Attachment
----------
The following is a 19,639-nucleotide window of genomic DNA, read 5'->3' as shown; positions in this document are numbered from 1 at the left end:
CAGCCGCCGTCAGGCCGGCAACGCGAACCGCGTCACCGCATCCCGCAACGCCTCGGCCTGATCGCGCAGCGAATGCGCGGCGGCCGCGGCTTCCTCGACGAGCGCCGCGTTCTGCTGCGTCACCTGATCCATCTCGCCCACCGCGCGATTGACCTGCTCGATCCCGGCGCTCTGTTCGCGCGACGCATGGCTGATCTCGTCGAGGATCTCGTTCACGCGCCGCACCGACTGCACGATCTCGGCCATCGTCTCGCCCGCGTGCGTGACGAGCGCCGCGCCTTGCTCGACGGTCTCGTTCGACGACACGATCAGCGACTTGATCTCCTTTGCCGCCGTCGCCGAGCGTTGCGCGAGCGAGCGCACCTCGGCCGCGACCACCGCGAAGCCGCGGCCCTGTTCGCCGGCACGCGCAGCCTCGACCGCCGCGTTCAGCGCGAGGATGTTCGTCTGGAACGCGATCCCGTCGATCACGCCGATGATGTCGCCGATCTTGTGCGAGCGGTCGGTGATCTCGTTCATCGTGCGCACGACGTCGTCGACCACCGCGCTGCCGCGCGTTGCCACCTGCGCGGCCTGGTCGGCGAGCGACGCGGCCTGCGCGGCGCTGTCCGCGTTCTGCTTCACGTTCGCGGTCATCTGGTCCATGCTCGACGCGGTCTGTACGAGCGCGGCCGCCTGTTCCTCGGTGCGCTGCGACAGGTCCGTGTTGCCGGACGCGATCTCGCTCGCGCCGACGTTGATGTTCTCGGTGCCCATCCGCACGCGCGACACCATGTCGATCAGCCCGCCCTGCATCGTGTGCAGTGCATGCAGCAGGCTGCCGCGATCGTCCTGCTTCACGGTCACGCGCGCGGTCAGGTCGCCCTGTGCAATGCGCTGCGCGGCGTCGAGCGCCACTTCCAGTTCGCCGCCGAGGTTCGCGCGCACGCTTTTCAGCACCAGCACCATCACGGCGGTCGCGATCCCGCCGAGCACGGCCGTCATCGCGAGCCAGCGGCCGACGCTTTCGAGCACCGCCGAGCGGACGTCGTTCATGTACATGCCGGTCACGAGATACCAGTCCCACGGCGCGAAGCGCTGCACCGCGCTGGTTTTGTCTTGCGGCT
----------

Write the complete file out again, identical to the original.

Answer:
The following is a 19,639-nucleotide window of genomic DNA, read 5'->3' as shown; positions in this document are numbered from 1 at the left end:
CAGCCGCCGTCAGGCCGGCAACGCGAACCGCGTCACCGCATCCCGCAACGCCTCGGCCTGATCGCGCAGCGAATGCGCGGCGGCCGCGGCTTCCTCGACGAGCGCCGCGTTCTGCTGCGTCACCTGATCCATCTCGCCCACCGCGCGATTGACCTGCTCGATCCCGGCGCTCTGTTCGCGCGACGCATGGCTGATCTCGTCGAGGATCTCGTTCACGCGCCGCACCGACTGCACGATCTCGGCCATCGTCTCGCCCGCGTGCGTGACGAGCGCCGCGCCTTGCTCGACGGTCTCGTTCGACGACACGATCAGCGACTTGATCTCCTTTGCCGCCGTCGCCGAGCGTTGCGCGAGCGAGCGCACCTCGGCCGCGACCACCGCGAAGCCGCGGCCCTGTTCGCCGGCACGCGCAGCCTCGACCGCCGCGTTCAGCGCGAGGATGTTCGTCTGGAACGCGATCCCGTCGATCACGCCGATGATGTCGCCGATCTTGTGCGAGCGGTCGGTGATCTCGTTCATCGTGCGCACGACGTCGTCGACCACCGCGCTGCCGCGCGTTGCCACCTGCGCGGCCTGGTCGGCGAGCGACGCGGCCTGCGCGGCGCTGTCCGCGTTCTGCTTCACGTTCGCGGTCATCTGGTCCATGCTCGACGCGGTCTGTACGAGCGCGGCCGCCTGTTCCTCGGTGCGCTGCGACAGGTCCGTGTTGCCGGACGCGATCTCGCTCGCGCCGACGTTGATGTTCTCGGTGCCCATCCGCACGCGCGACACCATGTCGATCAGCCCGCCCTGCATCGTGTGCAGTGCATGCAGCAGGCTGCCGCGATCGTCCTGCTTCACGGTCACGCGCGCGGTCAGGTCGCCCTGTGCAATGCGCTGCGCGGCGTCGAGCGCCACTTCCAGTTCGCCGCCGAGGTTCGCGCGCACGCTTTTCAGCACCAGCACCATCACGGCGGTCGCGATCCCGCCGAGCACGGCCGTCATCGCGAGCCAGCGGCCGACGCTTTCGAGCACCGCCGAGCGGACGTCGTTCATGTACATGCCGGTCACGAGATACCAGTCCCACGGCGCGAAGCGCTGCACCGCGCTGGTTTTGTCTTGCGGCT